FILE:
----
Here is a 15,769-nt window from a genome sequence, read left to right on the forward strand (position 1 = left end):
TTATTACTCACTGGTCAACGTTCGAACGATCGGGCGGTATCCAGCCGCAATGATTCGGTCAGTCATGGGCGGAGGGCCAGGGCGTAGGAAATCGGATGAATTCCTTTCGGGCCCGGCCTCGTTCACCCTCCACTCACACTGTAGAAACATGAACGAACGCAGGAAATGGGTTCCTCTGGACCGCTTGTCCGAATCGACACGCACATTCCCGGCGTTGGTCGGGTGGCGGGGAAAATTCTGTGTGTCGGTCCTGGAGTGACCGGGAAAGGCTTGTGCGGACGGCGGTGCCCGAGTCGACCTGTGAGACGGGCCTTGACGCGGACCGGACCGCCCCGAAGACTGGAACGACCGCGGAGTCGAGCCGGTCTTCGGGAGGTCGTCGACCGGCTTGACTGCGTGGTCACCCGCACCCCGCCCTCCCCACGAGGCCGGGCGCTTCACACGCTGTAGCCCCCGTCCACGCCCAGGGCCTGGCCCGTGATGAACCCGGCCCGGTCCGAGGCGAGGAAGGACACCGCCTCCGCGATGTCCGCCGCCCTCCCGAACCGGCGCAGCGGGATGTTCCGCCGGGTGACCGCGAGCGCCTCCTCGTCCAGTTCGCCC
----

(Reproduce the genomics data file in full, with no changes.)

Here is a 15,769-nt window from a genome sequence, read left to right on the forward strand (position 1 = left end):
TTATTACTCACTGGTCAACGTTCGAACGATCGGGCGGTATCCAGCCGCAATGATTCGGTCAGTCATGGGCGGAGGGCCAGGGCGTAGGAAATCGGATGAATTCCTTTCGGGCCCGGCCTCGTTCACCCTCCACTCACACTGTAGAAACATGAACGAACGCAGGAAATGGGTTCCTCTGGACCGCTTGTCCGAATCGACACGCACATTCCCGGCGTTGGTCGGGTGGCGGGGAAAATTCTGTGTGTCGGTCCTGGAGTGACCGGGAAAGGCTTGTGCGGACGGCGGTGCCCGAGTCGACCTGTGAGACGGGCCTTGACGCGGACCGGACCGCCCCGAAGACTGGAACGACCGCGGAGTCGAGCCGGTCTTCGGGAGGTCGTCGACCGGCTTGACTGCGTGGTCACCCGCACCCCGCCCTCCCCACGAGGCCGGGCGCTTCACACGCTGTAGCCCCCGTCCACGCCCAGGGCCTGGCCCGTGATGAACCCGGCCCGGTCCGAGGCGAGGAAGGACACCGCCTCCGCGATGTCCGCCGCCCTCCCGAACCGGCGCAGCGGGATGTTCCGCCGGGTGACCGCGAGCGCCTCCTCGTCCAGTTCGCCC